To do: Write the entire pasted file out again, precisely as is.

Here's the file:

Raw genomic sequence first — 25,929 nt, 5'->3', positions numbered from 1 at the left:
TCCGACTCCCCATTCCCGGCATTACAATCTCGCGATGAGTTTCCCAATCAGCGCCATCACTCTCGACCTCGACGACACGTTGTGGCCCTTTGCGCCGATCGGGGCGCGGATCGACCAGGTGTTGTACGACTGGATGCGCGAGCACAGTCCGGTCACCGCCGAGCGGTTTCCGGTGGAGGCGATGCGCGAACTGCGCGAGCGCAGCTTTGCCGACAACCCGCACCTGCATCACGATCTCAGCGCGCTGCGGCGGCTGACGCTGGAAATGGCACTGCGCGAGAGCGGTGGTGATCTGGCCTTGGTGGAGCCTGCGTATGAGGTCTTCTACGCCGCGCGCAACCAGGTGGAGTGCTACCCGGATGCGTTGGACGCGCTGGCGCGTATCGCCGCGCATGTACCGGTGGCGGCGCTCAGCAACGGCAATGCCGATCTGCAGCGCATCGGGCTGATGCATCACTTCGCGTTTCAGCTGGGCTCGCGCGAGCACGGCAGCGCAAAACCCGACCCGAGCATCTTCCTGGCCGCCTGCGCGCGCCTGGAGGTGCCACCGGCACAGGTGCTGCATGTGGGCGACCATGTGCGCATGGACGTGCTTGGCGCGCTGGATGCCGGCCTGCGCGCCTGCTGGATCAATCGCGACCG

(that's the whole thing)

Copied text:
Raw genomic sequence first — 25,929 nt, 5'->3', positions numbered from 1 at the left:
TCCGACTCCCCATTCCCGGCATTACAATCTCGCGATGAGTTTCCCAATCAGCGCCATCACTCTCGACCTCGACGACACGTTGTGGCCCTTTGCGCCGATCGGGGCGCGGATCGACCAGGTGTTGTACGACTGGATGCGCGAGCACAGTCCGGTCACCGCCGAGCGGTTTCCGGTGGAGGCGATGCGCGAACTGCGCGAGCGCAGCTTTGCCGACAACCCGCACCTGCATCACGATCTCAGCGCGCTGCGGCGGCTGACGCTGGAAATGGCACTGCGCGAGAGCGGTGGTGATCTGGCCTTGGTGGAGCCTGCGTATGAGGTCTTCTACGCCGCGCGCAACCAGGTGGAGTGCTACCCGGATGCGTTGGACGCGCTGGCGCGTATCGCCGCGCATGTACCGGTGGCGGCGCTCAGCAACGGCAATGCCGATCTGCAGCGCATCGGGCTGATGCATCACTTCGCGTTTCAGCTGGGCTCGCGCGAGCACGGCAGCGCAAAACCCGACCCGAGCATCTTCCTGGCCGCCTGCGCGCGCCTGGAGGTGCCACCGGCACAGGTGCTGCATGTGGGCGACCATGTGCGCATGGACGTGCTTGGCGCGCTGGATGCCGGCCTGCGCGCCTGCTGGATCAATCGCGACCG